In the view of theologian Jan-Heiner Tuck, Pope Francis speaks "a little too often" of the devil. Tuck asks himself how it comes across to victims of sexual abuse when the pope attributes this violence to the work of the devil.
Theology is certainly wrestling with the problem of evil and has presented different interpretations, the Viennese dogmatist told the weekly newspaper "Die Tagespost". But it would be a mistake to use the devil as an explanatory model and to attribute concrete human acts of freedom to "his invisible hand".
According to Tuck, no human being has the definitional authority to directly identify human misconduct as the work of the devil. Whoever portrays people as "agents of Satan" is in danger of halving their moral responsibility and demonizing them. That's why the theologian also considers the papal talk of the devil in connection with sexual abuse "very problematic".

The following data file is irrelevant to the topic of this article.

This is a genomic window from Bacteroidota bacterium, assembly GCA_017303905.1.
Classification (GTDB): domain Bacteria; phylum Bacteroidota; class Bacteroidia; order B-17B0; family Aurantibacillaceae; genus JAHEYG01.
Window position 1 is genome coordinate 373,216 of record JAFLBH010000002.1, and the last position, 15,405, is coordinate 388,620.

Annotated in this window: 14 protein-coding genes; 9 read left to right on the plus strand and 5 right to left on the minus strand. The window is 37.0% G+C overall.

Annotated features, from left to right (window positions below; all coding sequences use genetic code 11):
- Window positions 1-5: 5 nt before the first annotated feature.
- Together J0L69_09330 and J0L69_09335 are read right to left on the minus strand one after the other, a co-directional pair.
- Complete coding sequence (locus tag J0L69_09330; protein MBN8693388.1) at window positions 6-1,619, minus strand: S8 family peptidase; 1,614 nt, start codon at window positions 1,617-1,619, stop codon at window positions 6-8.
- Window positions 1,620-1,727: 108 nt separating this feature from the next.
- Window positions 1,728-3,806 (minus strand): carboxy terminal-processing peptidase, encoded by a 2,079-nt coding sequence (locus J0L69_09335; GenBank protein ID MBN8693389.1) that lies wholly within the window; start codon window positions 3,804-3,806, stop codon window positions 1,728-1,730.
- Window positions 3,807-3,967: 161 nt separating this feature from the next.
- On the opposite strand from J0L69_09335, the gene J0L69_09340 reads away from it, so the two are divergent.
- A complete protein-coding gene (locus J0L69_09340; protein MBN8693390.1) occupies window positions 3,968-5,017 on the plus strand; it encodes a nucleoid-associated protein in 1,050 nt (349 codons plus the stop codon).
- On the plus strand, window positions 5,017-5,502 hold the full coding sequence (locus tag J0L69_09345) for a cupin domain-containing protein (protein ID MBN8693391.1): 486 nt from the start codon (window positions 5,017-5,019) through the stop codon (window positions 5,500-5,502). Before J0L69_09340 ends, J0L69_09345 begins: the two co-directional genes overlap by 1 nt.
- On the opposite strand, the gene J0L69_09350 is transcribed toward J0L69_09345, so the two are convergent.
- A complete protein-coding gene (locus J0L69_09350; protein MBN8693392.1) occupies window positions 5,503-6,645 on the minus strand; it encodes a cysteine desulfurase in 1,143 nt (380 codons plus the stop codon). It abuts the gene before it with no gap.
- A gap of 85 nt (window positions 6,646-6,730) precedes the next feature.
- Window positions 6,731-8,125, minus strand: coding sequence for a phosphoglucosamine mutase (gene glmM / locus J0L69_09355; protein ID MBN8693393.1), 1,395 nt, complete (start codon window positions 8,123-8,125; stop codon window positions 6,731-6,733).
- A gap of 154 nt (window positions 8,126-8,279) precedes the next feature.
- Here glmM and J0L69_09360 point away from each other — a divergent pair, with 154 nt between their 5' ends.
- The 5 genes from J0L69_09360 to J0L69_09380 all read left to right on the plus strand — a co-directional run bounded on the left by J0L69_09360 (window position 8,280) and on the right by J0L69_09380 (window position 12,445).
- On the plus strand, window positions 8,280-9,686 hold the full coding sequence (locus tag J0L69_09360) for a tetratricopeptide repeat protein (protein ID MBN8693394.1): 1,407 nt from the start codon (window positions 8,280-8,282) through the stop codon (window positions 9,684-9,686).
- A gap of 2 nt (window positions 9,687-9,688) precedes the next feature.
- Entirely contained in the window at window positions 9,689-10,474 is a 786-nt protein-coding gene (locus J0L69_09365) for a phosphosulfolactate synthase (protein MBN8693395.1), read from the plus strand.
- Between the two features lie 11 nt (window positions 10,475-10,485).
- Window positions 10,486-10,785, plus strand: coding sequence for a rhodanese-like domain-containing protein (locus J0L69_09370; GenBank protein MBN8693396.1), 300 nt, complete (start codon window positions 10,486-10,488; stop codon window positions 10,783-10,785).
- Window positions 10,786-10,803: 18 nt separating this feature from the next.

Shifting problem to spiritual level
For him, the question here is how it affects the victims when the head of the Catholic Church attributes sexual violence by priests and religious to children and young people "to the work of the devil and thus shifts the problem from human responsibility to the spiritual level".
It is not the devil that is at ie here, but the concrete failure of priests who have abused minors, and the concrete failure of bishops, those responsible in the ordinariates and the faithful who knew about it, kept quiet and did nothing.
Stepping out of anonymity
Of course it's unpleasant to call a spade a spade, Tuck continues: "But without an unvarnished perception of the facts, we won't get any further in the crisis."The sexual assaults must be dealt with morally and legally.
Instead of going to the level of the theology of sin, systemic factors that promote abuse must first be analyzed. In addition to a taboo on sexuality, they said, this also includes the widespread extent of cover-ups.
Perpetrators have been covered up and victims silenced so as not to endanger the credibility of the "holy church". It was a nuisance that many responsible people had accepted that children and young people had again been exposed to dangers at new places of deployment, "could even become victims". So far, however, no one has dared to step out of anonymity and take personal responsibility for cover-up crimes, Tuck lamented.